Testing Strategies for Molecular Diagnostics
- Samples should be collected within 3 days of clinical onset or earlier for best diagnostic sensitivity
- Swabs should be in sterile, sealed vials with several drops of saline added (swabs from the same animal will be pooled)
- Do not send swabs in bacterial transport media. Cotton, plastic, wood-handled, Dacron, and other synhetic swabs are all acceptable
- Tracheal washes and respiratory tissues can also be tested (a processing fee will be charged for fixed tissues)
- Species-specific recommendations:
- Cats: both a nasal and oral-pharyngeal swab
- Dogs: both a nasopharyngeal and a nasal swab
- Horses: a deep nasal swab is preferred - EDTA blood can be submitted for EHV 1 and 4 and will be tested for these viruses individually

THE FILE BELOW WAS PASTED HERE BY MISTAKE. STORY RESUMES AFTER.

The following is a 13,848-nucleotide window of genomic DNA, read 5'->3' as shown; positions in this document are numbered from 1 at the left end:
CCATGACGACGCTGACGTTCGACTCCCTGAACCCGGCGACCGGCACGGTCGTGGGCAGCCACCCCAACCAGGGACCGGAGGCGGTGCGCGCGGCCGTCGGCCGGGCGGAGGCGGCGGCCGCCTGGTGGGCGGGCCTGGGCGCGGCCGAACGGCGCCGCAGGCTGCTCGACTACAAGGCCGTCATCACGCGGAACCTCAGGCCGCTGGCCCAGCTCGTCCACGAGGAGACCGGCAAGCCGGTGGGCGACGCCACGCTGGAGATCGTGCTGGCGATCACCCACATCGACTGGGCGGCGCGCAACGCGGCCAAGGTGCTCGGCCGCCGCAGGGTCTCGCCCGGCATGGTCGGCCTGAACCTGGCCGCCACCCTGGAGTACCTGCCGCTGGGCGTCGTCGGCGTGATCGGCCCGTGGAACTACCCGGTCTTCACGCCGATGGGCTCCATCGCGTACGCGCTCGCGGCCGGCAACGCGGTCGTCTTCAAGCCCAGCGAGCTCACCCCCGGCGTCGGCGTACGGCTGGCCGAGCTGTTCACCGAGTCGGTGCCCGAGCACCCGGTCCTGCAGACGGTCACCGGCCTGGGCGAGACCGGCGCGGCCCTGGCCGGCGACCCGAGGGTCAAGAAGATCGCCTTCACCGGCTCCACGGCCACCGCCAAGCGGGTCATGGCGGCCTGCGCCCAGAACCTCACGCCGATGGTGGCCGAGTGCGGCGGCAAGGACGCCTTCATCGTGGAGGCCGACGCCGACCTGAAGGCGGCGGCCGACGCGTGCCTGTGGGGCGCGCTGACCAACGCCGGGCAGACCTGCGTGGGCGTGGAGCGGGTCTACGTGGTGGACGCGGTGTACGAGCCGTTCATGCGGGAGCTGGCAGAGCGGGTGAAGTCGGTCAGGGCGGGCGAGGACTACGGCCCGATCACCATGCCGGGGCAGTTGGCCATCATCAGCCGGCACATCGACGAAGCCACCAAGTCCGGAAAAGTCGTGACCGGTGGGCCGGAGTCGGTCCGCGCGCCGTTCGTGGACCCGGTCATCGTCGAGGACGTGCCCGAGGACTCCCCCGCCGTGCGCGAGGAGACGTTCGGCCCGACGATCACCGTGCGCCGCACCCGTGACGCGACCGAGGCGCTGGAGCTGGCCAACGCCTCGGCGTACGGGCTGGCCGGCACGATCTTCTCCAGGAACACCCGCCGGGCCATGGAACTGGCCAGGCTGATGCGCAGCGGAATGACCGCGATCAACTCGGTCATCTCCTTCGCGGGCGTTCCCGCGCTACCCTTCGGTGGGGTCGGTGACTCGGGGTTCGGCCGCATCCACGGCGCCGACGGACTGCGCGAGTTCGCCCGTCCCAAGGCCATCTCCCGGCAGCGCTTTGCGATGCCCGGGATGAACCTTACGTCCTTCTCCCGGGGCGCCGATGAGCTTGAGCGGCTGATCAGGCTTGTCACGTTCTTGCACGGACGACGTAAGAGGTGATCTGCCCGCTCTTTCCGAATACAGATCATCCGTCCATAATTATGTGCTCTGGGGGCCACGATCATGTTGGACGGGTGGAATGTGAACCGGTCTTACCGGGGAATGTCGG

- Cows: nasal swab or trans-tracheal wash
See image at right for example of
a saline-moistened nasal swab, trimmed and placed in a tube next to absorbent material in a sealed bag.
Tick-borne disease and fever of unknown origin
- EDTA blood
- Ocular fluid
- CNS tissue/ equine nuchal ligament biopsy
- Skin biopsy (if rash present) – not fixed
- Samples currently under evaluation for diagnostic sensitivity (currently tested at no charge):
Samples may be tested for additional agents at no charge as part of our validation process. A listing of these agents can be found on our tick testing site.
Please see our test list and species-specific diagnostic panels on the AHDC home page for more information. Components of panel tests can be requested individually, however we encourage our clients to take advantage of panel testing for the most comprehensive results.